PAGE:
Our EM and immunofluorescence analyses show that a proportion of Marlin-1 is nuclear. These results are consistent with nuclear localization and nuclear export signals present in the protein and support previous studies regarding the interaction of Marlin-1 with nucleic acids in vitro, in particular with single stranded RNA [1]. It is currently unknown whether the cytoskeletal and nuclear localizations of Marlin-1 reflect two separate roles of Marlin-1 or are two aspects of a single function. Likewise, it remains to be studied whether different splice variants of Marlin-1 account for the different cellular and subcellular distribution patterns observed in the present study [4]. The fact that the antibodies used here detect all but one of the splice variants requires this possibility to be examined promptly.

Functional implications of the distribution of Marlin-1

Marlin-1 was originally identified as a GABAB receptor and Jaks interacting protein [1,2]. Moreover, a general cytoskeletal function has appeared [1-3,5]. Here we have focused exclusively on the distribution of Marlin-1 to provide an unbiased analysis of the protein in the brain, and particularly in the hippocampus.

Our studies are consistent with the emerging role of Marlin-1 as an intracellular protein linking the cytoskeleton and transport in neurons and lymphocytes. In neurons, GABAB receptors have been found in association with microtubules and intracellular organelles, and their highly regulated trafficking make them ideal targets for a transport system linking secretory organelles and the cytoskeleton [14-18]. In CD8+ T lymphocytes, the transport of secretory granules to the cell periphery and the regulation of cytotoxic activity [19] is also a system likely to benefit from organelle-cytoskeleton linking proteins that bind different partners through distinct modular domains.

Conclusion

In the present study we provide the first detailed description of the cellular and subcellular distribution of Marlin-1 in the brain. We have used immunohistochemistry to evaluate the cellular distribution of Marlin-1. We have also employed immunofluorescence and EM to examine its subcellular distribution. Marlin-1 is present exclusively in neuronal cell types. Marlin-1 positive neurons are located in several brain regions, such as olfactory bulb, hippocampus, cerebral cortex, brainstem and cerebellum. The expression of the protein is abundant in GABAergic and non GABAergic cells. It is concentrated in the shaft of dendrites and the axon initial segment but less prominent in dendritic spines. Marlin-1 is associated to the microtubule cytoskeleton, a proportion is related to membranes of secretory organelles and a significant pool is found in the neuronal nucleus. Our results will set the basis for future analyses of the functional implications of Marlin-1 in protein trafficking in neurons.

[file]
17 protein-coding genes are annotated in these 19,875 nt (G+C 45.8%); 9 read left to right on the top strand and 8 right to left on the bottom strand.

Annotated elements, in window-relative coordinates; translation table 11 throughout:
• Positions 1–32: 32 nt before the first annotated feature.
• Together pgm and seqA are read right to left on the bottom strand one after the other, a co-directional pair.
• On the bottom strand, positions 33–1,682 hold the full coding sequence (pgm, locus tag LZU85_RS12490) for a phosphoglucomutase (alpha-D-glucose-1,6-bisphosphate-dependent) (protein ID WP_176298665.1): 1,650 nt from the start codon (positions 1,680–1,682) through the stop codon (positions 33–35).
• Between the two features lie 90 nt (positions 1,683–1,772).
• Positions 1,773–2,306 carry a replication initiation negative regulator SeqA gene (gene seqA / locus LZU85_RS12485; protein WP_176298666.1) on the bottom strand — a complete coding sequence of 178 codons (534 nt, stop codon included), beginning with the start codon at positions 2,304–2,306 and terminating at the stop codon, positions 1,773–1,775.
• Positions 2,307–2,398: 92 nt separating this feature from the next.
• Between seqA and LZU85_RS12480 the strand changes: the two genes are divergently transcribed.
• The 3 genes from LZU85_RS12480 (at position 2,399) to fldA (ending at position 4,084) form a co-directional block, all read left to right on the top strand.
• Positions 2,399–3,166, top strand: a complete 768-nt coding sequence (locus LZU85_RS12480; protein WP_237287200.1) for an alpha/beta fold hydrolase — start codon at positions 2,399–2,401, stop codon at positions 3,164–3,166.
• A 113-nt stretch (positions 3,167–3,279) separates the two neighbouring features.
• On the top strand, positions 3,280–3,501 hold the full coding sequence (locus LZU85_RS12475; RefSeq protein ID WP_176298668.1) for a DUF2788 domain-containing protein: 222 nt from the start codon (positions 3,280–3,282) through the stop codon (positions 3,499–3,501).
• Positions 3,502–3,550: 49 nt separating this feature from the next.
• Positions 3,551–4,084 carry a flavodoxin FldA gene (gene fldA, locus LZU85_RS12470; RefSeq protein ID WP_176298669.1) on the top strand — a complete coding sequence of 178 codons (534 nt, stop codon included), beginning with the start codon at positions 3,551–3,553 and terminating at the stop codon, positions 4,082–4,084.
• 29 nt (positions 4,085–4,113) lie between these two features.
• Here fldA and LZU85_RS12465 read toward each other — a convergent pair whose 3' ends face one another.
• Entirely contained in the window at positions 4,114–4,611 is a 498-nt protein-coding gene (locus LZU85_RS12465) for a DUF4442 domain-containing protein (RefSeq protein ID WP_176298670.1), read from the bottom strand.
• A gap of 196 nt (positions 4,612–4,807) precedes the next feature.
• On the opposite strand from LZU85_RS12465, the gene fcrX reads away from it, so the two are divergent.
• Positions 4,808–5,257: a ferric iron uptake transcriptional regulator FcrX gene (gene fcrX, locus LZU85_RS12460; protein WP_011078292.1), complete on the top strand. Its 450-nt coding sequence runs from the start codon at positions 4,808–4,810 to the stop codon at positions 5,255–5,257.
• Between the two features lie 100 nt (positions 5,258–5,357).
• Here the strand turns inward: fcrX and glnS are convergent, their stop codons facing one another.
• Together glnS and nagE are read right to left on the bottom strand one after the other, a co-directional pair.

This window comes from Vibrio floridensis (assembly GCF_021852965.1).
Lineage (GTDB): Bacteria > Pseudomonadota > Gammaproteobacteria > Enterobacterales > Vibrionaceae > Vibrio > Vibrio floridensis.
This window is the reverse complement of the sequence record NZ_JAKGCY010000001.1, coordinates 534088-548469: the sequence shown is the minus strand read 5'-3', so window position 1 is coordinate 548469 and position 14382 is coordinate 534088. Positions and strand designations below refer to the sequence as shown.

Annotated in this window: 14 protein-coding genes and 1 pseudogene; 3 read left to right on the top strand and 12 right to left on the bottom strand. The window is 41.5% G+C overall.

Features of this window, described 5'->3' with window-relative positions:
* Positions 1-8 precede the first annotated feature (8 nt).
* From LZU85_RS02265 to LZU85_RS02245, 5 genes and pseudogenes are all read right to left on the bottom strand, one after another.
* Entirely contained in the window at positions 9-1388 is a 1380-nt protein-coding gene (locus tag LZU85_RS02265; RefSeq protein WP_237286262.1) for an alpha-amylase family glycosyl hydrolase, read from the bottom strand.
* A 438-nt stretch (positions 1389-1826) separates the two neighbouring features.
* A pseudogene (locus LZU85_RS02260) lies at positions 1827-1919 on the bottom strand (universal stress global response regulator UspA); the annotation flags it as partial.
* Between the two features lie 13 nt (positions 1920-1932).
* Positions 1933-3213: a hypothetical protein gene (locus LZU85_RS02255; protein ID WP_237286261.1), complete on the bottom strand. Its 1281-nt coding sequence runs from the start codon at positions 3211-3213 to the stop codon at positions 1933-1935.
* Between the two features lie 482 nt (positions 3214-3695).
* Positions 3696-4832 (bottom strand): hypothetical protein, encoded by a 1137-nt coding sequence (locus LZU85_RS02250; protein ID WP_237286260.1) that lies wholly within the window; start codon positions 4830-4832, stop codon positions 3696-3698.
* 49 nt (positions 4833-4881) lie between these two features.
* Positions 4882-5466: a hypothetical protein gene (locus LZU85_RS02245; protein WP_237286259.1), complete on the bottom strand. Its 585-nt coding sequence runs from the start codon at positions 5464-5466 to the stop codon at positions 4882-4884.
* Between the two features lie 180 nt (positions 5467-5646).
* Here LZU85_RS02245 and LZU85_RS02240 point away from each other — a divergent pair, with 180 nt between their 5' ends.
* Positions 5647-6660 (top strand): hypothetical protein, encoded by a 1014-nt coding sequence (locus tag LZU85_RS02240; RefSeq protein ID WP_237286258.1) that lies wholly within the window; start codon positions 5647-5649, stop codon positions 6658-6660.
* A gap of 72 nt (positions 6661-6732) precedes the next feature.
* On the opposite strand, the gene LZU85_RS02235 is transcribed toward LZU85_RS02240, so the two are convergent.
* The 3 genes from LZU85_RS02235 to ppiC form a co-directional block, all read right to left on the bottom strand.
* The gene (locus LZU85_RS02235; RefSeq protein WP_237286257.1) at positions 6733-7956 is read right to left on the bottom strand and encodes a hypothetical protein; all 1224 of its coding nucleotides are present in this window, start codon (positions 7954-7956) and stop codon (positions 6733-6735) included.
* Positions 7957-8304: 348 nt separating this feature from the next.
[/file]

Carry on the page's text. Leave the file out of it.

Methods

Antibodies

Antibodies directed against the N- and C-terminal domains of Marlin-1 have been reported before [1]. We have previously characterized their specificity and reported adsorption controls to demonstrate their suitability for localization studies [1,3]. Here we have used N-terminus antibodies directed against aminoacids 1–374 that recognize a doublet in brain and neuronal preparations [1]. These antibodies recognize all the splice variants of Marlin-1 except Marlin-1E [4]. Since Marlin-1E has not been found in the brain, our study takes into account all the relevant neuronal splice variants. Marlin-1 antibodies (0.3 μg/μl) were used at a dilution of 1:300 for immunohistochemistry and immunofluorescence, and 1:50 for pre-embedding immunoelectron microscopy. Glial fibrillary acidic protein (GFAP) antibodies were purchased from Santa Cruz Biotechnology (Santa Cruz, CA) and used at a dilution of 1:500. Piccolo antibodies were kindly provided by E.D. Gundelfinger and W.D. Altrock (Leibniz Institute for Neurobiology, Magdeburg, Germany) and used at a dilution of 1:200. Glutamic acid decarboxylase (GAD), MAP2 and Tau antibodies were purchased from Chemicon (Temecula, CA) and used at a dilution of 1:500. KDEL antibodies (Grp78, BiP) were purchased from StressGen (Ann Arbor, MI) and used at a dilution of 1:200. GM130 antibodies were purchased from BD Transduction Laboratories (Palo Alto, CA) and used at a dilution of 1:500. Secondary anti-mouse, anti-rabbit or anti-guinea pig antibodies were purchased from Jackson Immuno Research Laboratories (West Grove, PA). Secondary antibodies conjugated to Texas Red (TR), tetramethyl rhodamine isothiocyanate (TRITC), fluorescein isothiocyanate (FITC) were used at a dilution of 1:500, and horseradish peroxidase antibodies (HRP) were used at a dilution of 1:5000 respectively. Secondary anti-rabbit antibodies coupled to 1.4-nm gold particles were purchased from Nanoprobes (Stony Brook, NY).

Animals